Find these books and many more on DesLibris. If you require assistance please contact us at library@lawsociety.mb.ca or check out our Legal Ease guide on DesLibris here.

ONCA on s. 15 of the Charter

The Ontario Court of Appeal issued a significant decision striking down some restrictions on conditional sentences. One of the arguments in R. v. Sharma, 2020 ONCA 478 concerned s. 15 of the Charter.

[3]         On this sentence appeal, Ms. Sharma asks the court to strike down s. 742.1(c), and a similar provision in s. 742.1(e)(ii),[1] on the basis that they contravene two sections of the Charter: they contravene s. 15 of the Charter because their effect is to discriminate against Aboriginal offenders on the basis of race, and they contravene s. 7 of the Charter because they are arbitrary and overbroad in relation to their purpose. …

[4]         I agree with Ms. Sharma that the impugned provisions contravene both ss. 7 and 15 of the Charter and are not saved by s. 1. I would allow the appeal and strike down the provisions. I would set aside Ms. Sharma’s custodial sentence. As submitted by Ms. Sharma, the appropriate sentence would have been 24 months less a day, to be served conditionally. However, as Ms. Sharma has served her custodial sentence, I would substitute a sentence of time served.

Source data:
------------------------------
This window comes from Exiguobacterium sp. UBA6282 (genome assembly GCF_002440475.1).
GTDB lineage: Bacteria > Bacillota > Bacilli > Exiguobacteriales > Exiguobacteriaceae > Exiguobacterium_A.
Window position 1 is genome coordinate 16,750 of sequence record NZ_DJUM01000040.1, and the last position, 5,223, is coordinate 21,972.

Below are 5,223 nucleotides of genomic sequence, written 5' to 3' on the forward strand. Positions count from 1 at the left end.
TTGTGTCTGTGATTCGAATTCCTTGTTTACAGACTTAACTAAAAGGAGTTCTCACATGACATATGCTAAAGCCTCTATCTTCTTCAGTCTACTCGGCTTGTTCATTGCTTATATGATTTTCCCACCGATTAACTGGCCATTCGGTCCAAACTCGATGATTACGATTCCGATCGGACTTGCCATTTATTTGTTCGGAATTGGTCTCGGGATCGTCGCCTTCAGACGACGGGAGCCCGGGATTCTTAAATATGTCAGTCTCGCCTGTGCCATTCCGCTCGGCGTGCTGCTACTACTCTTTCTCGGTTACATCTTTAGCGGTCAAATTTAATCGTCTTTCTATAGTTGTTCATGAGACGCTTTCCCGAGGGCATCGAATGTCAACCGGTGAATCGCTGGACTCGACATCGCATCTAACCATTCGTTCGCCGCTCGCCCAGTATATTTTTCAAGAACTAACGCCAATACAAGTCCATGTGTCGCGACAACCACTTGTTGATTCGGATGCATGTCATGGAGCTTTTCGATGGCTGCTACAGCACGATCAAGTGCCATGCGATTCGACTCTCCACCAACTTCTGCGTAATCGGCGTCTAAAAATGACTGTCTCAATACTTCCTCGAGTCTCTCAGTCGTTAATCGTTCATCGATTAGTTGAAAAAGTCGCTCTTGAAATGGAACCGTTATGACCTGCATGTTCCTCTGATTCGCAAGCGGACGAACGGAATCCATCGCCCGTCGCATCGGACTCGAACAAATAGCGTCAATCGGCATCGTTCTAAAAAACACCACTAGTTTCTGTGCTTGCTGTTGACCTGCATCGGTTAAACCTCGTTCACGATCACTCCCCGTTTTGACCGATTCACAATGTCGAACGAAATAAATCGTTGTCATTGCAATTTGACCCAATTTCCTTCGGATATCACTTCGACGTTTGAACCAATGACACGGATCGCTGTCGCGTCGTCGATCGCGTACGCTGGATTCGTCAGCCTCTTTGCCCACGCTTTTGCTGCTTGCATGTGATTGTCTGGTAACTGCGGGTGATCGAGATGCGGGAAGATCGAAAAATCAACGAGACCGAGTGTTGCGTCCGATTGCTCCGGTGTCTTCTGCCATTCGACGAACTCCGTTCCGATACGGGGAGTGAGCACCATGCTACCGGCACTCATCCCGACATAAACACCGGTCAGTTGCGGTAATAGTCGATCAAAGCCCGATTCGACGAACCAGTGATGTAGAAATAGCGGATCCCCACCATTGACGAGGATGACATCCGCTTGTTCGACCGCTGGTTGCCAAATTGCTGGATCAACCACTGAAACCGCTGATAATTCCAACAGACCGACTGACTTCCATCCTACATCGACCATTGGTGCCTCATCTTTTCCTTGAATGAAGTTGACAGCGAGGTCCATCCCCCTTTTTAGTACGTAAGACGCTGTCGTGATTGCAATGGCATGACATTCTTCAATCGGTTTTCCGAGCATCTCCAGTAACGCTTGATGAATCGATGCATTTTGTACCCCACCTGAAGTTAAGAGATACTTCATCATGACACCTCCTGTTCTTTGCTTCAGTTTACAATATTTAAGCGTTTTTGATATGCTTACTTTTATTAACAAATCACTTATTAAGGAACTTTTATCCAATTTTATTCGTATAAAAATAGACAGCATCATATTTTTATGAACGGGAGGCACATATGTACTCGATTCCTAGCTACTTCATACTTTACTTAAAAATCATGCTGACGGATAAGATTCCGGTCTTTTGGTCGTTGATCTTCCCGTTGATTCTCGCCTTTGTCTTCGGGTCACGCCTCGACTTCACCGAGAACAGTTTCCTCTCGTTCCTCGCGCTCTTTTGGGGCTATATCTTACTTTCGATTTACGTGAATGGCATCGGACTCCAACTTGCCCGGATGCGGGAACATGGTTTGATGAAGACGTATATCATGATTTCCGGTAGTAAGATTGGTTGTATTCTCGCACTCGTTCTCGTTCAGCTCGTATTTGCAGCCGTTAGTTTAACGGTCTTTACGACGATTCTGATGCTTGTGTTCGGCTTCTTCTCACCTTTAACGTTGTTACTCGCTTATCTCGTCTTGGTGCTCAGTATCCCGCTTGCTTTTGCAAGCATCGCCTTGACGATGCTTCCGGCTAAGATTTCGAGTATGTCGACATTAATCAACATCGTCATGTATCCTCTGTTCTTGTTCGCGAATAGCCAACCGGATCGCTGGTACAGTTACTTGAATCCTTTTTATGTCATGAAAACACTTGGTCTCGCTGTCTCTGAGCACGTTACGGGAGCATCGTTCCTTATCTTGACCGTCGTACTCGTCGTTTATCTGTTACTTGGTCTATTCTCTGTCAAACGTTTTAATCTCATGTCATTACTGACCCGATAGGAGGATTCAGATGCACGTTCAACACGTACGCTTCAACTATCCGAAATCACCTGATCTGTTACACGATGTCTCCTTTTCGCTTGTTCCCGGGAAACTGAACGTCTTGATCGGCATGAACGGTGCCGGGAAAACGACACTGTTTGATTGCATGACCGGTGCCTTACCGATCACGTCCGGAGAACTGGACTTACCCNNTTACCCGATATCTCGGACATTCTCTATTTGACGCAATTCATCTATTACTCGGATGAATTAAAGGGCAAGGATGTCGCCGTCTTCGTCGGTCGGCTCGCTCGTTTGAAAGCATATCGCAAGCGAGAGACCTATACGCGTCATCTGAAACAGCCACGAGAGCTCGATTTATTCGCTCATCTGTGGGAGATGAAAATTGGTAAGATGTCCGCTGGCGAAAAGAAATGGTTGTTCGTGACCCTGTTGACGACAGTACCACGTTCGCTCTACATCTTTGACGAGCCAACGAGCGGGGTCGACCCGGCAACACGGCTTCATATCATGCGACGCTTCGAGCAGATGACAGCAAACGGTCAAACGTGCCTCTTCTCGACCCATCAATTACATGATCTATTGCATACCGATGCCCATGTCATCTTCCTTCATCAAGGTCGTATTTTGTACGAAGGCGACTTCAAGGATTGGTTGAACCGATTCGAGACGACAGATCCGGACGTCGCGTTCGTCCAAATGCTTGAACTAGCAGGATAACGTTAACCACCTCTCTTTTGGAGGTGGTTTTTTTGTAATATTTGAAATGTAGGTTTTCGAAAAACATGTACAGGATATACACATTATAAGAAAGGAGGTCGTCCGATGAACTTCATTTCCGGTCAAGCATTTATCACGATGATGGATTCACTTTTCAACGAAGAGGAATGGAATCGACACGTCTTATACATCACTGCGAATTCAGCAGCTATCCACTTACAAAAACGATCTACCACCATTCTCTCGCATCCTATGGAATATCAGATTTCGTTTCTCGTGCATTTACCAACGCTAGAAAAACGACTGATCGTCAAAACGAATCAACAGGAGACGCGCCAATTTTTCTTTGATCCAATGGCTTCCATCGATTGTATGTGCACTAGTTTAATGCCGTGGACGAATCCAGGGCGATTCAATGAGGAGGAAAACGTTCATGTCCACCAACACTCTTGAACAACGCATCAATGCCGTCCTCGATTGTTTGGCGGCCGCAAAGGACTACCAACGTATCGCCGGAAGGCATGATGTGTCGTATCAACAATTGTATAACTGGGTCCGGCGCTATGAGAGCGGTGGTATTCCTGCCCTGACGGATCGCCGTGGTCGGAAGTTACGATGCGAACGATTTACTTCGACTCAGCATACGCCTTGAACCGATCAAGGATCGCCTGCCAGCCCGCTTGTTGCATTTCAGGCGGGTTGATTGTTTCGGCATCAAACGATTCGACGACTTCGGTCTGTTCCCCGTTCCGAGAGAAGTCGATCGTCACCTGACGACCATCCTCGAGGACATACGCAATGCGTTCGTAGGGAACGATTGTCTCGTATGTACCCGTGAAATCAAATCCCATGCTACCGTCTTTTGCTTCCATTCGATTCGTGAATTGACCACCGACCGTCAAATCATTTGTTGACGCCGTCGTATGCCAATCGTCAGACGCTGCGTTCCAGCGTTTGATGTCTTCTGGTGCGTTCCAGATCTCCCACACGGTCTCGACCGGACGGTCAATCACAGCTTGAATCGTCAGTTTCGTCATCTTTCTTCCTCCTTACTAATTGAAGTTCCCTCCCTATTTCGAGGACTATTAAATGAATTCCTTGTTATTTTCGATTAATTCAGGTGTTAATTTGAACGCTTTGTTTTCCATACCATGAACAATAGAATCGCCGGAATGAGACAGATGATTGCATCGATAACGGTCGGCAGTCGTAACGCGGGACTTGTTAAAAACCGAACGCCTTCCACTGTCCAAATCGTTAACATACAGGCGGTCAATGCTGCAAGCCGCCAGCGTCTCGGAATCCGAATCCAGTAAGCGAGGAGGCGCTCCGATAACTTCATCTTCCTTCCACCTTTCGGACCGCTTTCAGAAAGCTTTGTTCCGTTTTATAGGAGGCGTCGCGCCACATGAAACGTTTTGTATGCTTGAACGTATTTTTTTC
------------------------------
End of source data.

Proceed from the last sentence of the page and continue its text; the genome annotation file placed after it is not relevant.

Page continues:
Additional commentary:

Some conditional sentence restrictions struck down in first successful Charter challenge”, (The Lawyer’s Daily)

WE scandal and an interview with Nader Hasan, (counsel for the appellant Ms. Sharma) (The Docket podcast; interview starts at 33:36)

New Library Resource

The Law of Bail in Canada — 3rd edition by Gary T. Trotter is now available for loan.

A continually updated resource that covers all aspects of judicial interim releases from all jurisdictions across Canada. The latest release highlights recent legislative developments from amendments to the Criminal Code and Youth Criminal Justice acts, as well as discussions to changing terminology.

As always, the library can provide electronic excerpts or sections of the text, within copyright guidelines, by email for those unable to make it to the library in person. Just send us an email with your request.